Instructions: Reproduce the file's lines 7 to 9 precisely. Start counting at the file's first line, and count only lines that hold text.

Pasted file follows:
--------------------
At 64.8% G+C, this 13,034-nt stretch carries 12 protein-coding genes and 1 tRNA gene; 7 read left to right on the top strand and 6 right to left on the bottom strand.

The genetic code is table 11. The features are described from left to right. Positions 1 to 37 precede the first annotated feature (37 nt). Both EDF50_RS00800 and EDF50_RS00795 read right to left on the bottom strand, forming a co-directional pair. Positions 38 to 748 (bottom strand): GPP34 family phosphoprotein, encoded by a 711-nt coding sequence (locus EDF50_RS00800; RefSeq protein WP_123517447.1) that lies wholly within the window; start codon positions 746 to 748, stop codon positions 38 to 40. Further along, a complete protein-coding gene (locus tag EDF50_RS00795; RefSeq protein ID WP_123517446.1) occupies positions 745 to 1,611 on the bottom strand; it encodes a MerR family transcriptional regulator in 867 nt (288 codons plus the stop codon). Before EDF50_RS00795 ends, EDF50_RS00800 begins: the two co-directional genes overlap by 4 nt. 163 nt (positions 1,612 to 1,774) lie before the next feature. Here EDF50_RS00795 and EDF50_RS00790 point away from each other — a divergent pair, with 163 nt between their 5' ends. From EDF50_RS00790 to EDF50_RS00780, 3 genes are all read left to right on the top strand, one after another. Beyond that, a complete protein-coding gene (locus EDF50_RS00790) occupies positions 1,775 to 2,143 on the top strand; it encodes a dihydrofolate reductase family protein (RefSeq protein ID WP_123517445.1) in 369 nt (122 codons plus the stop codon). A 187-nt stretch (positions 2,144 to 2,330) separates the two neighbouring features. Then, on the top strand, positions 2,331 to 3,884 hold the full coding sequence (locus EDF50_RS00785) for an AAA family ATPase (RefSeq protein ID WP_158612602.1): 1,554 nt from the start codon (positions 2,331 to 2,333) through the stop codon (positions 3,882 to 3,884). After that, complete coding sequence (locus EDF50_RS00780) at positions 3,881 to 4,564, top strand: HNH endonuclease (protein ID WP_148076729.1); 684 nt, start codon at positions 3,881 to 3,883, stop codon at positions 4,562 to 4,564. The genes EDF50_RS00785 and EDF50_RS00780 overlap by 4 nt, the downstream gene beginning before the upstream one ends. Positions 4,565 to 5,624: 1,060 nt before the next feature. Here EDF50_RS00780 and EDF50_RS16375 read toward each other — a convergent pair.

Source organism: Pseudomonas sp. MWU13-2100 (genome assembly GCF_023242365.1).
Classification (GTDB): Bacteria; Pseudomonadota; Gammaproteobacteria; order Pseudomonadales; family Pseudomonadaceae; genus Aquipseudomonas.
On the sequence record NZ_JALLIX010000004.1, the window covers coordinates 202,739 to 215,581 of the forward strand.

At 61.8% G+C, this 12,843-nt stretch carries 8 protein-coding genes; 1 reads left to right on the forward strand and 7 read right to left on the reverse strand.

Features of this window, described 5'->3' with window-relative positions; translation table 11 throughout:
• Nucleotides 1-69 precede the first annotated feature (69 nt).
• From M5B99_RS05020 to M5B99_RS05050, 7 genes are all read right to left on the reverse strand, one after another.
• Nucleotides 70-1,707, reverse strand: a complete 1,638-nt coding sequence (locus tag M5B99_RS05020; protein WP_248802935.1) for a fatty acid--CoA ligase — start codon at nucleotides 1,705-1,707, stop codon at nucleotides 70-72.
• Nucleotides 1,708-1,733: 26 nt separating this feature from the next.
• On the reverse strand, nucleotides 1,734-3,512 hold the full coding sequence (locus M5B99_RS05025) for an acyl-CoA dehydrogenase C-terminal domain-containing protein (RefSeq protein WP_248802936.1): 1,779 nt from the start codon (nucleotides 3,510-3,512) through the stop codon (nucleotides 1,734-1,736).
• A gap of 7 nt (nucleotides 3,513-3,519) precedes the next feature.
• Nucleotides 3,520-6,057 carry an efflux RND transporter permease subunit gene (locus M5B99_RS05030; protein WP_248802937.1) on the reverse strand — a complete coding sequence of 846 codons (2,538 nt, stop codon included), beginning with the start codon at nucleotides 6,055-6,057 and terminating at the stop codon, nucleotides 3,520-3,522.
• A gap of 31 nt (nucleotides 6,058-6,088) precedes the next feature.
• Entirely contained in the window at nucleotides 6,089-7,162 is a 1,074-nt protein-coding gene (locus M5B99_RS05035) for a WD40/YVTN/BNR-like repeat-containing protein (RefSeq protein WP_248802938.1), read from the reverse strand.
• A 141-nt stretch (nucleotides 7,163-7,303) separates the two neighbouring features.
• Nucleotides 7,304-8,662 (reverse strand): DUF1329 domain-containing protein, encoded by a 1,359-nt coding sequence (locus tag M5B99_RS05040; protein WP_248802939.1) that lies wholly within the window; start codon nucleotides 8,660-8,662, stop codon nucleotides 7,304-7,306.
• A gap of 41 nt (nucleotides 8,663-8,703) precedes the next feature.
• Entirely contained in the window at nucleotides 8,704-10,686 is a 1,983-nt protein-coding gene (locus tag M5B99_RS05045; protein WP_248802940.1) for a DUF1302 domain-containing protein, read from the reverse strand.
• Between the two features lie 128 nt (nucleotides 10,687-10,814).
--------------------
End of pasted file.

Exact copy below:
Features of this window, described 5'->3' with window-relative positions; translation table 11 throughout:
• Nucleotides 1-69 precede the first annotated feature (69 nt).
• From M5B99_RS05020 to M5B99_RS05050, 7 genes are all read right to left on the reverse strand, one after another.